An emotional story told in honest and haunting detail, Without Jenny is an intimate portrait of a loving marriage stretched to the breaking point by the unspeakable.
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Joy Rosenberg thinks she’s the luckiest person in the world, with satisfying work, a passionate marriage, an excellent bicycle and two great kids. But when ten-year-old Jenny is killed, Joy’s life is destroyed.
Tortured by visions of the accident and twisted by guilt, she feels doomed to a life of unremitting darkness. Judaism holds her, but how could God have taken her child? Family, friends, work, athletics—nothing can restore the world she had. Joy struggles to live a life of purpose and compassion while grief is tearing it apart. Can she forgive herself and learn to love again, or will she lose her husband and son forever?
“Gunther vividly dramatizes how grief isolates us from others and from the petty concerns of the living, movingly depicting the courage it takes simply to go on surviving. There are no palliative proverbs here—no reassurance that suffering strengthens us, no sense that time heals all wounds. This novel draws us intimately close to the mysteries of imperfect love and of human resilience.”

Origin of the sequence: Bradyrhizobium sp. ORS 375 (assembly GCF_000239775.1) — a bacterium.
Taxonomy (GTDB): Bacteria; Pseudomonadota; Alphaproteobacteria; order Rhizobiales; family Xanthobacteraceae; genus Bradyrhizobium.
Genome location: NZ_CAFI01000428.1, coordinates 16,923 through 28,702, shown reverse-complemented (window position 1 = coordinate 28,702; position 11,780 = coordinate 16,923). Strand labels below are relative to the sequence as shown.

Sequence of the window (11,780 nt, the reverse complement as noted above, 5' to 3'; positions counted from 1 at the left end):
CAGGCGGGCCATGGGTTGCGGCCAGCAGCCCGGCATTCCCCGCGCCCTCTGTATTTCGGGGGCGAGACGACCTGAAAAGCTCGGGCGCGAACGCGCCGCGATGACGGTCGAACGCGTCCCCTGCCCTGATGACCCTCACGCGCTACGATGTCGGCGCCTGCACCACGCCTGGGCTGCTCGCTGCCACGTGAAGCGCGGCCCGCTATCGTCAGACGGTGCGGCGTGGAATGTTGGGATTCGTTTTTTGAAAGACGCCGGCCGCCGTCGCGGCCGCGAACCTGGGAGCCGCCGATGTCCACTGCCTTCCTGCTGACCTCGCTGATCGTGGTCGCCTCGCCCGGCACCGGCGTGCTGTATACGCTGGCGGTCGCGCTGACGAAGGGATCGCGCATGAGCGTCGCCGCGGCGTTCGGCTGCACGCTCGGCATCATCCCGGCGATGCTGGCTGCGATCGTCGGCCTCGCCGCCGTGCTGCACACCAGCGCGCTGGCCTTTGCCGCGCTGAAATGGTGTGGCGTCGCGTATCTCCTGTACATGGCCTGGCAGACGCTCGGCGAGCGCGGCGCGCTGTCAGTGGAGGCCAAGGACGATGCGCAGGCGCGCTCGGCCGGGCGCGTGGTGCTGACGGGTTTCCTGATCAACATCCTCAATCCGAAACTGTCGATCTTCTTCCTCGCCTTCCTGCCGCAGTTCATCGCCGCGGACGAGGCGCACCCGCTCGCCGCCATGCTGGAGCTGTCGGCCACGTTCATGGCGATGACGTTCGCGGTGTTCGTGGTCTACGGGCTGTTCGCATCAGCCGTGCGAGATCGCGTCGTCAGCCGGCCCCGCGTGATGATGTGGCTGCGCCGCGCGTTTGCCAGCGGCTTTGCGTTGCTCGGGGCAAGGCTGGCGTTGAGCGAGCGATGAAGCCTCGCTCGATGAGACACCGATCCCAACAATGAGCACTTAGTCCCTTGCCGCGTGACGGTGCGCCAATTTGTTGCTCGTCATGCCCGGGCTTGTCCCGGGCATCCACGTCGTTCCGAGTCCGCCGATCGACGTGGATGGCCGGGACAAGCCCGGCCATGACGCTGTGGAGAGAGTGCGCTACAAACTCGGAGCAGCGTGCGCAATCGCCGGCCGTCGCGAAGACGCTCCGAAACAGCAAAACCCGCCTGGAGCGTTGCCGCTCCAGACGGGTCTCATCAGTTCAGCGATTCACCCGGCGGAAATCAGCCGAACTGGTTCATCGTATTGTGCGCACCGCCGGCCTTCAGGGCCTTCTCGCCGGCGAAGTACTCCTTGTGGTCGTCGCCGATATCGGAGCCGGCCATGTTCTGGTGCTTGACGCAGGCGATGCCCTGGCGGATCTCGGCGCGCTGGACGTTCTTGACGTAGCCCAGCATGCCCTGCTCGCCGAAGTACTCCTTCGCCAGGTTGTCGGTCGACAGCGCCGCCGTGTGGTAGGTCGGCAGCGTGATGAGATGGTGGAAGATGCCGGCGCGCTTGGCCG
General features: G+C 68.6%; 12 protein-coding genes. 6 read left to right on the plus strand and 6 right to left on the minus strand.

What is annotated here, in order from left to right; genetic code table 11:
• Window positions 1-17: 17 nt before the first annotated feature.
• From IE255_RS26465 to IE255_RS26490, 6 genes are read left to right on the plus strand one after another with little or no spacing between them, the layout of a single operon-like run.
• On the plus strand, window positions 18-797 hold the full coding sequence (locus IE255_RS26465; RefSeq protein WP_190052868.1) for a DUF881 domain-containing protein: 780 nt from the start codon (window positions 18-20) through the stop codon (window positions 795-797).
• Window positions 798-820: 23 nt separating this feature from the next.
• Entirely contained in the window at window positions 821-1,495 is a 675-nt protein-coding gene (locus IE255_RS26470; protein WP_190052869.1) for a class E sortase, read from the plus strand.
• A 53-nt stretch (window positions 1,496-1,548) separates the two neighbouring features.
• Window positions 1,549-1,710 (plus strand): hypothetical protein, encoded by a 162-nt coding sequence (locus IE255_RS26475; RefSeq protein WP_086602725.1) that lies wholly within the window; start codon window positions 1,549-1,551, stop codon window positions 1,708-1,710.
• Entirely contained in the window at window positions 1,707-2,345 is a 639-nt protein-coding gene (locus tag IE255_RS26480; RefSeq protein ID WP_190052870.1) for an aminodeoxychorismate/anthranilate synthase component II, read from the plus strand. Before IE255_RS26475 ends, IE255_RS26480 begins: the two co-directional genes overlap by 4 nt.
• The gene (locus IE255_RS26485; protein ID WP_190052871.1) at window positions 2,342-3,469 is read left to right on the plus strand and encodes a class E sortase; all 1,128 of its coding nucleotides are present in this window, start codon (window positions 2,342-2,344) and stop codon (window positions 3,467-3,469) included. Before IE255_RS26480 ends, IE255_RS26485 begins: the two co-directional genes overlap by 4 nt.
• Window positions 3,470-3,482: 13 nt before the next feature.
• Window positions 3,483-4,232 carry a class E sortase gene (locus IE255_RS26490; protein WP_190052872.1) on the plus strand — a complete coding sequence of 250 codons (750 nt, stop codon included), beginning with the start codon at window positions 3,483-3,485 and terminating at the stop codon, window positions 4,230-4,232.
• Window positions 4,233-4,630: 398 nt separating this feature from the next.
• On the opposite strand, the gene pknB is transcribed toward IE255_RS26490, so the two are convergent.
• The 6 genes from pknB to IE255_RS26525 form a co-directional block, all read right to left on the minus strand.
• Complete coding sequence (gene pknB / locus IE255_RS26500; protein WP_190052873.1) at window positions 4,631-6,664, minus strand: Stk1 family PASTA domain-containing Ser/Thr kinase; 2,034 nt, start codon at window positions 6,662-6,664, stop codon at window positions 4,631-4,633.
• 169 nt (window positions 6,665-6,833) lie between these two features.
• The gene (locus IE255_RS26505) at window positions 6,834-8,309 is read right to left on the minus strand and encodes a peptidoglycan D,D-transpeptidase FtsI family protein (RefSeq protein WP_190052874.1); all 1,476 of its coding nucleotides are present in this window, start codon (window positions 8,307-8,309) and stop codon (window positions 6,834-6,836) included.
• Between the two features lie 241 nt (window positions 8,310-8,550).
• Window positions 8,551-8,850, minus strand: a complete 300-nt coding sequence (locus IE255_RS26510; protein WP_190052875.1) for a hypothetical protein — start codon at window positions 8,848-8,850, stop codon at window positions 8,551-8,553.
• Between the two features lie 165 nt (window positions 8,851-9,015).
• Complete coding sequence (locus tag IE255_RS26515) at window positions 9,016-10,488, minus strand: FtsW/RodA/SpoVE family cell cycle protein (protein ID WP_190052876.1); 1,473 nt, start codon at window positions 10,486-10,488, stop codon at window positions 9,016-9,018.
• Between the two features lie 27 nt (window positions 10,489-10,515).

–Catherine Brady, winner of the Flannery O’Connor Award for Short Fiction
“Without Jenny is a heartbreaking journey of love and loss, of mourning and memory, of faith and doubt. Mark Gunther offers his readers a meditation on strength, courage and the healing power of family.”
–Rabbi Naomi Levy, author of Einstein and the Rabbi
“From puzzling visions that challenge her perceptions of her once-ordered world to specific challenges faced by couples who mourn differently, Without Jenny holds the ability to immerse its readers both in the process of grief and in the challenges to recovery. . . . It’s a highly recommended pick for literature readers able to fully absorb the story’s various themes, character conundrums and growth, insights on Jewish rituals and philosophy, and how a family moves through a touch-and-go situation to embrace life once again.”
–Diane Donovan, Midwest Review of Books